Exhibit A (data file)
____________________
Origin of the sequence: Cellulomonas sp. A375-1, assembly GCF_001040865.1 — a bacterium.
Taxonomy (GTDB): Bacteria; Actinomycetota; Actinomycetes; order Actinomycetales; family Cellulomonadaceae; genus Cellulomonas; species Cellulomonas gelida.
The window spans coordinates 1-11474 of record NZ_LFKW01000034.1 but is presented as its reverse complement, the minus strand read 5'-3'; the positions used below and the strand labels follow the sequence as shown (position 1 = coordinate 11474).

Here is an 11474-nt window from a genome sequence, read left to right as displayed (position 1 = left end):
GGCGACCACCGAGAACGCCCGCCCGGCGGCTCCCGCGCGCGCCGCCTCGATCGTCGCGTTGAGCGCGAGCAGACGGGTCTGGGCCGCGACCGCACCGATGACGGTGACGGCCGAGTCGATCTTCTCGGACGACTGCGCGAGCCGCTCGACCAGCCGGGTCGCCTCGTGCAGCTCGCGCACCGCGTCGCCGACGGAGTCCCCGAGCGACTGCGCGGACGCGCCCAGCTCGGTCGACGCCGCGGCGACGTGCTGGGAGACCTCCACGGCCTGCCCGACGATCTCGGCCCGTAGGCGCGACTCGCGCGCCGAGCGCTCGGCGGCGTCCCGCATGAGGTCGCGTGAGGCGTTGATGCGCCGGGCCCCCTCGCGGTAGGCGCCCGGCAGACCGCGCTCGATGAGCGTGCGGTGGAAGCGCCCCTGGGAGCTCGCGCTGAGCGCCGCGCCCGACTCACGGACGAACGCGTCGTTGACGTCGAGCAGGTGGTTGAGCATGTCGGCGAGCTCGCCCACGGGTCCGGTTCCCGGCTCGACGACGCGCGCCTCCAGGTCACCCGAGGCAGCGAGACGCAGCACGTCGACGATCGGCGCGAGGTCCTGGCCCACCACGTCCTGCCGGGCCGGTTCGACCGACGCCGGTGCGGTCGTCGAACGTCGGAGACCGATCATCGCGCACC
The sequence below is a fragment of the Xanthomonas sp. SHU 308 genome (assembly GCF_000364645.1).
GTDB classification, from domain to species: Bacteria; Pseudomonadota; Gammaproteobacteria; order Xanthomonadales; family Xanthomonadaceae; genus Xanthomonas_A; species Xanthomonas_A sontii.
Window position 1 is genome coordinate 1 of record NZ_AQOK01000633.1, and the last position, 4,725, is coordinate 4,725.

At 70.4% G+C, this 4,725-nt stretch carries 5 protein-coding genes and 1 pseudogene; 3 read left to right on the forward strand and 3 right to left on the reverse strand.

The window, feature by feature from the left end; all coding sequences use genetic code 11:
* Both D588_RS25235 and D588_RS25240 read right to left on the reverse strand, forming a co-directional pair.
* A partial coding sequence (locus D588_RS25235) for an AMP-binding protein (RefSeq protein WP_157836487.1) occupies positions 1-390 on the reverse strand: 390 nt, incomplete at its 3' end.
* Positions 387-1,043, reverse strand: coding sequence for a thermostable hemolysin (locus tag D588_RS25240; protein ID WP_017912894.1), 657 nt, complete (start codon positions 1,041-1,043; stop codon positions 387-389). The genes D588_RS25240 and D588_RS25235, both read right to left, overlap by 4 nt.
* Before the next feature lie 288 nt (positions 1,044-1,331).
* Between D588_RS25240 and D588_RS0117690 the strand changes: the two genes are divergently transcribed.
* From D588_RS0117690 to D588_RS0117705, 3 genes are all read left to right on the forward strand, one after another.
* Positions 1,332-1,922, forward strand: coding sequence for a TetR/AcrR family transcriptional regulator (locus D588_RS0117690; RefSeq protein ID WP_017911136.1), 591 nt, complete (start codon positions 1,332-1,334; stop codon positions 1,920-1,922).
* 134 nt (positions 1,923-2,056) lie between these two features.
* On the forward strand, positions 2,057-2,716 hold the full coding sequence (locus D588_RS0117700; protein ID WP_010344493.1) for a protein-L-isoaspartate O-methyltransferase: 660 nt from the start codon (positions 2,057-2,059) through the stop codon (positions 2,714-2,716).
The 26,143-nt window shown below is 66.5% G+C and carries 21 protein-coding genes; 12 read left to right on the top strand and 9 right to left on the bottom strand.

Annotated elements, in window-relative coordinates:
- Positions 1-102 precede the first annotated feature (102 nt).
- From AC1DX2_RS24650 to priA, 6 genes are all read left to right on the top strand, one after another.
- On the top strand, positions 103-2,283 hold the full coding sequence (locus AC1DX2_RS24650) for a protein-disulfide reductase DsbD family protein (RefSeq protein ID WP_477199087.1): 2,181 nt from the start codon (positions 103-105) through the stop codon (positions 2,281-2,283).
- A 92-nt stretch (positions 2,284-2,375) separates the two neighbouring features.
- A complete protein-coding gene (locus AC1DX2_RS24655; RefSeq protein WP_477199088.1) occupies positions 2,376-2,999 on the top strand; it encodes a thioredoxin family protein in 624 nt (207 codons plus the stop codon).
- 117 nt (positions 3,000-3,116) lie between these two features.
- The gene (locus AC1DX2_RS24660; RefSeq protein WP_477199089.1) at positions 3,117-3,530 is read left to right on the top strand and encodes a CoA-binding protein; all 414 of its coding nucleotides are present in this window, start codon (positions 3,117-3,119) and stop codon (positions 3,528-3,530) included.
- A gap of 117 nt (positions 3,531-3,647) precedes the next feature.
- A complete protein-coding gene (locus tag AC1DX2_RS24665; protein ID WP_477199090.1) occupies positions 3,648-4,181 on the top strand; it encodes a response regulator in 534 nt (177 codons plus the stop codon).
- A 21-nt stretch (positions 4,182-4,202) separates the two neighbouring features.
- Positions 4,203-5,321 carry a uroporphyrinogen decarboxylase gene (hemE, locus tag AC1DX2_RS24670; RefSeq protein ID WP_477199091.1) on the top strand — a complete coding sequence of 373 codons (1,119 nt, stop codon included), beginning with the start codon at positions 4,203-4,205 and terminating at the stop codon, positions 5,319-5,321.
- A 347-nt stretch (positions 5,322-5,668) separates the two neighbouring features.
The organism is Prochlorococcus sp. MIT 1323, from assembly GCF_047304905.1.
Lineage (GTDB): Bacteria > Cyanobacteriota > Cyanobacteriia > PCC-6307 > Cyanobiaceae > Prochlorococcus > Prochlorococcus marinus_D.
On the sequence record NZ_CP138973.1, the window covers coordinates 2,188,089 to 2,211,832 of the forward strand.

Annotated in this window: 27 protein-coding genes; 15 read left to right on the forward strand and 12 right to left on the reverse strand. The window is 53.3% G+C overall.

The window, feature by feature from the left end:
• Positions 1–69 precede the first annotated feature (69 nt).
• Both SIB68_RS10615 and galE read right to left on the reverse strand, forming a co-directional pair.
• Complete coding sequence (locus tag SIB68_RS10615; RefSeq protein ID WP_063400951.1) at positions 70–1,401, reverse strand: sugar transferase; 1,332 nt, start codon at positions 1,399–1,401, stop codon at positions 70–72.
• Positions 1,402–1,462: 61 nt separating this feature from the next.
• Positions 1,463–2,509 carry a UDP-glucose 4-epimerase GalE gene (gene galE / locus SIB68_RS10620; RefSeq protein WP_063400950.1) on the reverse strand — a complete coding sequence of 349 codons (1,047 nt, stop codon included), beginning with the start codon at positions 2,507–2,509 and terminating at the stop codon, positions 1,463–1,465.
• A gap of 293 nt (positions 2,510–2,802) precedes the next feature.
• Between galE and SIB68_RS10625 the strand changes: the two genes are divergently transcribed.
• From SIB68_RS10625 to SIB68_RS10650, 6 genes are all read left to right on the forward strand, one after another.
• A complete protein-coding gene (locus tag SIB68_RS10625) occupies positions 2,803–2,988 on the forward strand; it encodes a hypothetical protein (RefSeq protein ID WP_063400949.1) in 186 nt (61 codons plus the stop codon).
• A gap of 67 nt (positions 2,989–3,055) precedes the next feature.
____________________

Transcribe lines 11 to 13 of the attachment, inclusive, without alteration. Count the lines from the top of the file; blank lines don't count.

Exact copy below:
* Both D588_RS25235 and D588_RS25240 read right to left on the reverse strand, forming a co-directional pair.
* A partial coding sequence (locus D588_RS25235) for an AMP-binding protein (RefSeq protein WP_157836487.1) occupies positions 1-390 on the reverse strand: 390 nt, incomplete at its 3' end.
* Positions 387-1,043, reverse strand: coding sequence for a thermostable hemolysin (locus tag D588_RS25240; protein ID WP_017912894.1), 657 nt, complete (start codon positions 1,041-1,043; stop codon positions 387-389). The genes D588_RS25240 and D588_RS25235, both read right to left, overlap by 4 nt.